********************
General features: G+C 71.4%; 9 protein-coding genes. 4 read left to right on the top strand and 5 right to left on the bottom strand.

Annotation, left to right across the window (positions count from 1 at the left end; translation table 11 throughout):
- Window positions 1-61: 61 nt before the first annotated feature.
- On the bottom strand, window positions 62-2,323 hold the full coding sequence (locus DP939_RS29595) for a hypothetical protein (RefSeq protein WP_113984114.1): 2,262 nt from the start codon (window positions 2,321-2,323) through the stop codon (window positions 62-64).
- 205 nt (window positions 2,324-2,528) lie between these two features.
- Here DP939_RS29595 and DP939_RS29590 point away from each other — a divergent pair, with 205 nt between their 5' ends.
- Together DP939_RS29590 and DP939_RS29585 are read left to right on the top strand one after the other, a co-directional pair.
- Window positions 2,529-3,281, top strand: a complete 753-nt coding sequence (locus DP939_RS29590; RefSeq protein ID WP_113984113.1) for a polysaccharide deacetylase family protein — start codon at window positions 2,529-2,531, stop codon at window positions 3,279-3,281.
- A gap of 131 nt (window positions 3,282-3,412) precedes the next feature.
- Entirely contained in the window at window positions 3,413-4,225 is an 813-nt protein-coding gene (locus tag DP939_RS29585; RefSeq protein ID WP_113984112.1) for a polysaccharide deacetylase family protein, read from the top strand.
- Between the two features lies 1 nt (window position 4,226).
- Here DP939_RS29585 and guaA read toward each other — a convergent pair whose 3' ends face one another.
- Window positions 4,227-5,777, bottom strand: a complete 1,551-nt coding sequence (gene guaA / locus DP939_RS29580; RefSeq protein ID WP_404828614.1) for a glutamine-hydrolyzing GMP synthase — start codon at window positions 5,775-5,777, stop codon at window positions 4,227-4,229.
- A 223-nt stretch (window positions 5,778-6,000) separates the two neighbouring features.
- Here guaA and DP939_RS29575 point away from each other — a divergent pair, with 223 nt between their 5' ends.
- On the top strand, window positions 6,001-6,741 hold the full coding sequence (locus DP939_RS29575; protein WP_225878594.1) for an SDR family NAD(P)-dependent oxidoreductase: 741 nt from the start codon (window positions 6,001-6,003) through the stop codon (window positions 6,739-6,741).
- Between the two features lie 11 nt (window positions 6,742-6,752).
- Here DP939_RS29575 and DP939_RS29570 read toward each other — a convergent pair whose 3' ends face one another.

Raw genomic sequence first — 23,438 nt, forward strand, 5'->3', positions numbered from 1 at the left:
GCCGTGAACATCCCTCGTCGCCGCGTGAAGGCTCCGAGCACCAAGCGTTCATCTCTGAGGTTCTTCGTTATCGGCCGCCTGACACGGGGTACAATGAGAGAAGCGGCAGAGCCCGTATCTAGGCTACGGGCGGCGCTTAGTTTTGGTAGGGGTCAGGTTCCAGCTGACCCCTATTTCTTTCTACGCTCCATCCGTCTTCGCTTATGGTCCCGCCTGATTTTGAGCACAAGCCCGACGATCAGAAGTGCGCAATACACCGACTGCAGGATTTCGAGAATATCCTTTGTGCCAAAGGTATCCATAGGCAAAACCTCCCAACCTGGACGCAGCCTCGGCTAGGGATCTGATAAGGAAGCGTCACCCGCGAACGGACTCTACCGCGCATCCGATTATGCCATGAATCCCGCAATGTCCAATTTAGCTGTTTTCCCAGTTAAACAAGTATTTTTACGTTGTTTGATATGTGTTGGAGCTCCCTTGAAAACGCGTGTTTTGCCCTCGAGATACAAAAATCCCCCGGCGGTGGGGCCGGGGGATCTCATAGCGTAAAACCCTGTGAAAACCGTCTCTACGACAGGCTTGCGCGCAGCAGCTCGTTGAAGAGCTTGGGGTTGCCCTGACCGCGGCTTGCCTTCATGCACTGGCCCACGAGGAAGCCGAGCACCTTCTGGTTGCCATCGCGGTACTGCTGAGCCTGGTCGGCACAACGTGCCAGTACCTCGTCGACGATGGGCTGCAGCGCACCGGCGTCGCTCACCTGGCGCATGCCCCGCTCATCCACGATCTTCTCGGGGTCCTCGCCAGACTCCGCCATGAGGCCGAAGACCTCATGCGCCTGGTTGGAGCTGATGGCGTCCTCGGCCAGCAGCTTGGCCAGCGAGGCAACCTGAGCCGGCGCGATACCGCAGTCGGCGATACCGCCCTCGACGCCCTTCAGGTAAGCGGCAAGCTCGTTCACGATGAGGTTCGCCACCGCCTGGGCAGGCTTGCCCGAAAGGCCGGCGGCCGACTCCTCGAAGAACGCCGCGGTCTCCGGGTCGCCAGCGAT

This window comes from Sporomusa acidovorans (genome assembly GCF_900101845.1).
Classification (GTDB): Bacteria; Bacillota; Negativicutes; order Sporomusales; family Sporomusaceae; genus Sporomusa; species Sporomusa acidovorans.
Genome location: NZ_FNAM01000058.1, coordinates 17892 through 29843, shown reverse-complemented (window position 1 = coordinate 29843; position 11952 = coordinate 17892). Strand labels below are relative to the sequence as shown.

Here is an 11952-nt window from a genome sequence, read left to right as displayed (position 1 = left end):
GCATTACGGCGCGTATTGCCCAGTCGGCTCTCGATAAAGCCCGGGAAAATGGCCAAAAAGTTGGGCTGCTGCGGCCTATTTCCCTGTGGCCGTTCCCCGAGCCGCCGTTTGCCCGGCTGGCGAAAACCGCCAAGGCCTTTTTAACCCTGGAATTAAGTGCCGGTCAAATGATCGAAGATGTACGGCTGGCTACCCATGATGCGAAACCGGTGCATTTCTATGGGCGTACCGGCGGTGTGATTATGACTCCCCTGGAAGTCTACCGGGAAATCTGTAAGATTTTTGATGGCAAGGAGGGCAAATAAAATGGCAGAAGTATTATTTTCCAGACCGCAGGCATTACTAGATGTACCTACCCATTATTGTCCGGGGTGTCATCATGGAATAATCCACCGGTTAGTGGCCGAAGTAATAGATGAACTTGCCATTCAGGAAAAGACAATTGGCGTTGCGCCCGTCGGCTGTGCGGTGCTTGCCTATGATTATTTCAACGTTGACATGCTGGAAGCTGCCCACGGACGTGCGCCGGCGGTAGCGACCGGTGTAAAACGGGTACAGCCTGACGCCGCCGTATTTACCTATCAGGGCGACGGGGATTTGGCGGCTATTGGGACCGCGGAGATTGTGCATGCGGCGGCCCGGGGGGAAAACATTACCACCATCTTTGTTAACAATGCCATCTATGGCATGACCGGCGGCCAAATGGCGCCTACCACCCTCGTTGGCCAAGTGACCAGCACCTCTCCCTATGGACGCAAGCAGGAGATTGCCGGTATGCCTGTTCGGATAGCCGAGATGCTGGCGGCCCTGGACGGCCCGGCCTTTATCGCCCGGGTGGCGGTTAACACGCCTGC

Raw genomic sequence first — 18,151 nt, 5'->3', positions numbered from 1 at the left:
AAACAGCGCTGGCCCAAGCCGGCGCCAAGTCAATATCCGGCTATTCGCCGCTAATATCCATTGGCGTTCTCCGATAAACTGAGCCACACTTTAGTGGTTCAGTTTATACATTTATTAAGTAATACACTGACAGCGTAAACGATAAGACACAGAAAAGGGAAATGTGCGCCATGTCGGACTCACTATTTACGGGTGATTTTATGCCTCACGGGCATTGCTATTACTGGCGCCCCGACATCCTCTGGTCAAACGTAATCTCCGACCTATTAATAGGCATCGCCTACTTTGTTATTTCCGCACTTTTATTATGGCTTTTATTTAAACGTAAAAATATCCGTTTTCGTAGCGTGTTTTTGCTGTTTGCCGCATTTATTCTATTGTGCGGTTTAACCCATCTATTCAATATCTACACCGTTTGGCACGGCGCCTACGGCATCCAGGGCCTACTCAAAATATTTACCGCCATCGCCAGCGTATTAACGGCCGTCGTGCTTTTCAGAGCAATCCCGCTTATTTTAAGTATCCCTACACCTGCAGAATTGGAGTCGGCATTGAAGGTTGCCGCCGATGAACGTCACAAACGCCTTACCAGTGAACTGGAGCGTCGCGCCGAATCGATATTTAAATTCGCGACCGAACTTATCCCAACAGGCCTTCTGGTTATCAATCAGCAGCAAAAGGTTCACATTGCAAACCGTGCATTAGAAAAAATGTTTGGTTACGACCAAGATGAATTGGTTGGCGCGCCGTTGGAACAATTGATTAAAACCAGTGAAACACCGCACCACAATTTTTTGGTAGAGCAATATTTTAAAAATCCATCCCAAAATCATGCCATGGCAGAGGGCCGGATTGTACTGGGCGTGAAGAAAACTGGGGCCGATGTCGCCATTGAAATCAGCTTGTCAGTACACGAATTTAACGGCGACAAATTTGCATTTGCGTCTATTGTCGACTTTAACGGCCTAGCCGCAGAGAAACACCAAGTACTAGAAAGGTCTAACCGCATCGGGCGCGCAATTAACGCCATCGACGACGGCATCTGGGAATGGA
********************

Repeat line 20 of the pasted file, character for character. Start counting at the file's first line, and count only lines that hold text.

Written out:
GCCGTGAACATCCCTCGTCGCCGCGTGAAGGCTCCGAGCACCAAGCGTTCATCTCTGAGGTTCTTCGTTATCGGCCGCCTGACACGGGGTACAATGAGAGAAGCGGCAGAGCCCGTATCTAGGCTACGGGCGGCGCTTAGTTTTGGTAGGGGTCAGGTTCCAGCTGACCCCTATTTCTTTCTACGCTCCATCCGTCTTCGCTTATGGTCCCGCCTGATTTTGAGCACAAGCCCGACGATCAGAAGTGCGCAATACACCGACTGCAGGATTTCGAGAATATCCTTTGTGCCAAAGGTATCCATAGGCAAAACCTCCCAACCTGGACGCAGCCTCGGCTAGGGATCTGATAAGGAAGCGTCACCCGCGAACGGACTCTACCGCGCATCCGATTATGCCATGAATCCCGCAATGTCCAATTTAGCTGTTTTCCCAGTTAAACAAGTATTTTTACGTTGTTTGATATGTGTTGGAGCTCCCTTGAAAACGCGTGTTTTGCCCTCGAGATACAAAAATCCCCCGGCGGTGGGGCCGGGGGATCTCATAGCGTAAAACCCTGTGAAAACCGTCTCTACGACAGGCTTGCGCGCAGCAGCTCGTTGAAGAGCTTGGGGTTGCCCTGACCGCGGCTTGCCTTCATGCACTGGCCCACGAGGAAGCCGAGCACCTTCTGGTTGCCATCGCGGTACTGCTGAGCCTGGTCGGCACAACGTGCCAGTACCTCGTCGACGATGGGCTGCAGCGCACCGGCGTCGCTCACCTGGCGCATGCCCCGCTCATCCACGATCTTCTCGGGGTCCTCGCCAGACTCCGCCATGAGGCCGAAGACCTCATGCGCCTGGTTGGAGCTGATGGCGTCCTCGGCCAGCAGCTTGGCCAGCGAGGCAACCTGAGCCGGCGCGATACCGCAGTCGGCGATACCGCCCTCGACGCCCTTCAGGTAAGCGGCAAGCTCGTTCACGATGAGGTTCGCCACCGCCTGGGCAGGCTTGCCCGAAAGGCCGGCGGCCGACTCCTCGAAGAACGCCGCGGTCTCCGGGTCGCCAGCGAT